|Type of Instruction
||14 x 2 hours lectures;14 online contact hours
|Type of exams
||written exam (60%) and group assignments (40%)
|Course load:||6 ECTS credits
|Registration:||This course has a maximum capacity of 40 participants. If you filled out the survey you received recently (“selecting master courses CIS Fall semester 2017) you will be enrolled automatically. Other students: see specifics.
|Blackboard Info||Link to
Blackboard (When you see 'Guest are not allowed in this course', please login at Blackboard itself)
At the end of the unit, students will be able to
- describe the idea of wisdom of the crowd as used in collective intelligence systems;
- apply crowdsourcing collection systems to particular problems;
- list a range of collective intelligence applications;
- describe the internals of components that are used in collective intelligence applications;
- analyze, break down and design complex collective intelligence end-user systems from simple components.
The Internet allows for information to be shared all over the world and anyone with an Internet connection can access this information whenever they want. Nowadays people not only consume information, they also collectively produce and share information. For examples, every day, millions of people write tweets about things that interest them, rate songs they listen to, post videos on YouTube and add information to the world wide web in a myriad of other ways.
This collectively produced data, often called Web 3.0, can be the source of information useful for companies and researchers alike. In this course we will examine the idea of social intelligence and wisdom of the crowd. Additionally, we can simulate the behavior underlying collective intelligence, including alternative forms of collective behavior, such as ant colony optimization. Some of the topics we will discuss are sentiment analysis, recommender systems and crowdsourcing.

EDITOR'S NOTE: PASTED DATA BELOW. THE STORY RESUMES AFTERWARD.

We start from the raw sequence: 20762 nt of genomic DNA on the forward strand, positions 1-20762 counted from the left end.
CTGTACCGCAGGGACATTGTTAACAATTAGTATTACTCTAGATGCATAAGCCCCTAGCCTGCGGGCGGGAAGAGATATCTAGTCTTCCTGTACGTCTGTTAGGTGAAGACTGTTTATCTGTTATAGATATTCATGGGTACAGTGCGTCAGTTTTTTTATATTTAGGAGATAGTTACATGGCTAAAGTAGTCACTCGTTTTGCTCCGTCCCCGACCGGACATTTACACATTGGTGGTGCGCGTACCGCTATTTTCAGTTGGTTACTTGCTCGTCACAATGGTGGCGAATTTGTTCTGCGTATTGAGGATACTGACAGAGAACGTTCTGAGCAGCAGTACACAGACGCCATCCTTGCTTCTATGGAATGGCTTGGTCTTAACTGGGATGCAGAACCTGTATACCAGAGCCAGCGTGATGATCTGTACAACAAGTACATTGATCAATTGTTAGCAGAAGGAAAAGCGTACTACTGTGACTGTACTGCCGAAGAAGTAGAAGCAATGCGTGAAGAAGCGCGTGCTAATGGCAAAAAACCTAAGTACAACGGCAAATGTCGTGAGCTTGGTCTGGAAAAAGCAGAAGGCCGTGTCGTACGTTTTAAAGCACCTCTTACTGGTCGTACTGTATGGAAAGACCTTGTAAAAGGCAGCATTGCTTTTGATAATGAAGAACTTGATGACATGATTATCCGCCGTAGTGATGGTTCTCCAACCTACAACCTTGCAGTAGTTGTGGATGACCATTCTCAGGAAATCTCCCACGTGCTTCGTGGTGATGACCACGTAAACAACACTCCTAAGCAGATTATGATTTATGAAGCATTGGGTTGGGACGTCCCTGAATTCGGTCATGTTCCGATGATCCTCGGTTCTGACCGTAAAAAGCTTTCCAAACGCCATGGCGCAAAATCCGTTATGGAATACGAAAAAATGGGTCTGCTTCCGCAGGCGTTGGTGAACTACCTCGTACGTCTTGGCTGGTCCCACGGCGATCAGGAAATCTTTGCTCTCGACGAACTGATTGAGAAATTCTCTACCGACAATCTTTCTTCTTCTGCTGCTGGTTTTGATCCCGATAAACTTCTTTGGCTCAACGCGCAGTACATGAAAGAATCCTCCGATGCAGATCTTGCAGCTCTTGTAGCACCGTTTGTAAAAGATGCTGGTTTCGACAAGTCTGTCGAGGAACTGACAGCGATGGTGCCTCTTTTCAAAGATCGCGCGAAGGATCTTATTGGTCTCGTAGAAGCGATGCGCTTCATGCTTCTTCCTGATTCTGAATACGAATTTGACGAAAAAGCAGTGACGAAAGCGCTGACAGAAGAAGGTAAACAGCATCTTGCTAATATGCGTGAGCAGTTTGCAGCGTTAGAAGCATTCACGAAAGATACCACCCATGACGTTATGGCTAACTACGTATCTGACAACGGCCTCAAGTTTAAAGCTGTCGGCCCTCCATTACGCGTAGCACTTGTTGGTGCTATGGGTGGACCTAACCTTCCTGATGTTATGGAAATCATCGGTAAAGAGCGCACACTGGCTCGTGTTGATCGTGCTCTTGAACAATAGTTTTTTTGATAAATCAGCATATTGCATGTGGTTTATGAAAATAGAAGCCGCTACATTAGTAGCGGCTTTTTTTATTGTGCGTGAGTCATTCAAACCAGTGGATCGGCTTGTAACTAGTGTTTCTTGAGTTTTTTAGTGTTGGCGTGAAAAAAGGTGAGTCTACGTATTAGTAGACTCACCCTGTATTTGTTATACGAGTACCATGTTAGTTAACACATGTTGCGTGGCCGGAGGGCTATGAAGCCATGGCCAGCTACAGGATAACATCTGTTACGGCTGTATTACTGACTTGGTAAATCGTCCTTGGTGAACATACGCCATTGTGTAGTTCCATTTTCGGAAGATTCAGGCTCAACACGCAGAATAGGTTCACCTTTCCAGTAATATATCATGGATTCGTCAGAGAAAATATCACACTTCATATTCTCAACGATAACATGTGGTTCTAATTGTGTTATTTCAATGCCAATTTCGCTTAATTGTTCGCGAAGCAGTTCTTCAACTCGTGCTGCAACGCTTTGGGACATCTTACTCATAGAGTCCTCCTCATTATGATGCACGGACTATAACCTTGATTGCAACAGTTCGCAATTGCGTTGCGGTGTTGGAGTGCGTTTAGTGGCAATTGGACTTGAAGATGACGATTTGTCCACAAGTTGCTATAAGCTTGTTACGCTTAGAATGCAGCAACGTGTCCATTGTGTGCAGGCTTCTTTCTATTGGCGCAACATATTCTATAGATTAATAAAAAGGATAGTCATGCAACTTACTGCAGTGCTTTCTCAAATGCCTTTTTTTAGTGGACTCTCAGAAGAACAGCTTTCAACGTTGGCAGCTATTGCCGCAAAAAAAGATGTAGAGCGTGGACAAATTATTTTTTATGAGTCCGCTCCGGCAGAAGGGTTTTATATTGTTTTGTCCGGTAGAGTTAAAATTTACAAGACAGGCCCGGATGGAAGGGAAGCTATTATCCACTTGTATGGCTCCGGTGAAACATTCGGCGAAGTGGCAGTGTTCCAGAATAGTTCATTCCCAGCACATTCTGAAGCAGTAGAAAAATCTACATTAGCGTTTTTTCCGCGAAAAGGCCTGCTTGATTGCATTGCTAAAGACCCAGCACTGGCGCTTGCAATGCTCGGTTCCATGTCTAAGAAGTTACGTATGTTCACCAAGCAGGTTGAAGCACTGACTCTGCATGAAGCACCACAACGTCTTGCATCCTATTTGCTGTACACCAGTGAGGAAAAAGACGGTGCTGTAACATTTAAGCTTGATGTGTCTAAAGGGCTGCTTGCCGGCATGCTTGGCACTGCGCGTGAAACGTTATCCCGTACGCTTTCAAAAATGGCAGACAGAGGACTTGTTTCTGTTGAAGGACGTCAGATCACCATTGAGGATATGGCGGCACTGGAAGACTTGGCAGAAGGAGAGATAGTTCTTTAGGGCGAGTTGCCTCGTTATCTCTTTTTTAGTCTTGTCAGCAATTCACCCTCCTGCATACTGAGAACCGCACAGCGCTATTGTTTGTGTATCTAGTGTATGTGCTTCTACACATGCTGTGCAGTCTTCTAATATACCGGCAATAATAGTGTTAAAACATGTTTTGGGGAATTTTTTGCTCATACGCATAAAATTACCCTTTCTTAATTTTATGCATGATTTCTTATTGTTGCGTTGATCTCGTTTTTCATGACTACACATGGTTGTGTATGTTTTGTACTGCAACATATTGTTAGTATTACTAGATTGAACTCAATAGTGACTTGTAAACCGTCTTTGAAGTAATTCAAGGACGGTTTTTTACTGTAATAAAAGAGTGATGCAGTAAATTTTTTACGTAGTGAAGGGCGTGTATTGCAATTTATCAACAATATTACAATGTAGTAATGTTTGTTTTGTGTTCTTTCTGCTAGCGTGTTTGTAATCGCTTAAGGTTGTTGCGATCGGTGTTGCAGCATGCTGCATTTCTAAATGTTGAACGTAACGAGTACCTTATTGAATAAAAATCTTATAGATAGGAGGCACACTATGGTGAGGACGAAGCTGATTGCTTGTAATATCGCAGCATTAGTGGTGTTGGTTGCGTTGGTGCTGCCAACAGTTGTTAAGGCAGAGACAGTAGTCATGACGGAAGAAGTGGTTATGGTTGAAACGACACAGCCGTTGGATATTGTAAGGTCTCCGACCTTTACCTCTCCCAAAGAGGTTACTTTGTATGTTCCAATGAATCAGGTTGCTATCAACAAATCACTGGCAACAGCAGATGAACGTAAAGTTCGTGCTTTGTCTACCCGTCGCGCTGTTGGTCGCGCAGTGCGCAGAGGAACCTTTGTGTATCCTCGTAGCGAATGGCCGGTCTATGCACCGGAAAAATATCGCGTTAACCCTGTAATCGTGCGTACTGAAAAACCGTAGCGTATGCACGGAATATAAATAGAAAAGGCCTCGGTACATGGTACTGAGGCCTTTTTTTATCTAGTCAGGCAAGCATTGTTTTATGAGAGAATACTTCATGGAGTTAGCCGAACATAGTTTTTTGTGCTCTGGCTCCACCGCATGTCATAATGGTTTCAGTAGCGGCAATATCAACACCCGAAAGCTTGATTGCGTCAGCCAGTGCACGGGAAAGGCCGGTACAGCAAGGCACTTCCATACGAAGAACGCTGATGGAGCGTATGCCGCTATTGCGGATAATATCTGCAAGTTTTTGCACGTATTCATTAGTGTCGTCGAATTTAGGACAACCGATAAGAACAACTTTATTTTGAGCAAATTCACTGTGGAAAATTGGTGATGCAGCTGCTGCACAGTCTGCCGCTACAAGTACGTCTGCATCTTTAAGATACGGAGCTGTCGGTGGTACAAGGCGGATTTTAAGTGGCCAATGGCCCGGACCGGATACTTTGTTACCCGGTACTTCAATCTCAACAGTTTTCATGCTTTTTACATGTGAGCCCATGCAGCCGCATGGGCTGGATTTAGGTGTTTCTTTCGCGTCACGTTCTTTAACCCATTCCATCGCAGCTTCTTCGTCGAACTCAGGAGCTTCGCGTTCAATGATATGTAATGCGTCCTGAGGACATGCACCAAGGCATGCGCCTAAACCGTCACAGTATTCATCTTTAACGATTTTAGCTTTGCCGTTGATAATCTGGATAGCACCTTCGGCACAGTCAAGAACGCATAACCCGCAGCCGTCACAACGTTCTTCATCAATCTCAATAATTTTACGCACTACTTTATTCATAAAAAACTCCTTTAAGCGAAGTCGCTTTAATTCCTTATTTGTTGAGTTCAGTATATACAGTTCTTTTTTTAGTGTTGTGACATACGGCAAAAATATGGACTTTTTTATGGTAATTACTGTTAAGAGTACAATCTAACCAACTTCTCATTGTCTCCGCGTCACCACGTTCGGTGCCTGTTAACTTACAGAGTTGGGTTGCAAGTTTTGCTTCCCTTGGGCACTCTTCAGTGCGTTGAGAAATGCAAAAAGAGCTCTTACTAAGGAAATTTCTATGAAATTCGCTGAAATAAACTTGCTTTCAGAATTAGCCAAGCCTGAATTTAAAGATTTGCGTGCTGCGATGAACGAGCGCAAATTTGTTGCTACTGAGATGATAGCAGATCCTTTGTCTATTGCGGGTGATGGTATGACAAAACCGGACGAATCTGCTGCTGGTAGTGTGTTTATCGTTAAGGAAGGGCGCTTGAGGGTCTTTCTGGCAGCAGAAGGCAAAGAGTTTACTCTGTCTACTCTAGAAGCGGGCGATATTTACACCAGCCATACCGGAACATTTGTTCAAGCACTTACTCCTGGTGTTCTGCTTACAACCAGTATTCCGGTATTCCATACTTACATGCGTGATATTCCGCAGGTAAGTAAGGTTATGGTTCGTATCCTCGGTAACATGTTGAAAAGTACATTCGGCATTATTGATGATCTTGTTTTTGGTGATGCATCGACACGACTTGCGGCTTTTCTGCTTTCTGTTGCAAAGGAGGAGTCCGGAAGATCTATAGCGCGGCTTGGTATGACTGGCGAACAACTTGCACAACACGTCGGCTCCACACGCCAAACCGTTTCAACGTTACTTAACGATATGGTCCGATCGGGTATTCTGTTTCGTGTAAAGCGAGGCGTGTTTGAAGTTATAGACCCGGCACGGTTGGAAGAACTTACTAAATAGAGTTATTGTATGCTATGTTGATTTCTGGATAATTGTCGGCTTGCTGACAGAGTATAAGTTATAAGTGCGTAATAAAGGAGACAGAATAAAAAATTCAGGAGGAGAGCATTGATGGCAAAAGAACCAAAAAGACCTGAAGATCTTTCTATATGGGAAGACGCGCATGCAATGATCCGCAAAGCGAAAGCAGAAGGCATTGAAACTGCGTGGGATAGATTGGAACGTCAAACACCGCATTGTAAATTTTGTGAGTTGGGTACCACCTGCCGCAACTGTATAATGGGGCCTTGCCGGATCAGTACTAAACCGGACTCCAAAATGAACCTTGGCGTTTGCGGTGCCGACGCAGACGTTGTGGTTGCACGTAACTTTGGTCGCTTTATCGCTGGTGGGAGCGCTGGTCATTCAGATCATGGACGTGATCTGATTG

Questions that arise from this are, for instance: What are the components needed to determine the sentiment of a tweet? How do we recommend a song to a Spotify user or a book to an Amazon client? How do we extract relevant information? Can we effectively use collective behavior to identify (near) optimal solutions to find the best path in a complex environment? How do we evaluate these methods?
This course has a maximum capacity of 40 participants. If you filled out the survey you received recently (selecting master courses CIS Fall semester 2017) you will be enrolled automatically. All other students have to send an e-mail to: mastercoursesCIW@uvt.nl and will be enrolled if places are available.
The final grade of the course consists of a weighted average of the written exam (60%) and group assignments (40%). This means that it is not required for the assignment or the written exam to be a pass, only the final grade (weighted average) should be a pass in order to pass the course. For the written exam a resit is possible. For the assignments revisions (resits) are not allowed. Additional compulsory assignments require a pass in order to pass for the course.
Assignments have non-negotiable deadlines. Assignments handed in after the deadline will not be accepted and will lead to a fail for the course.
- Online articles and slides.
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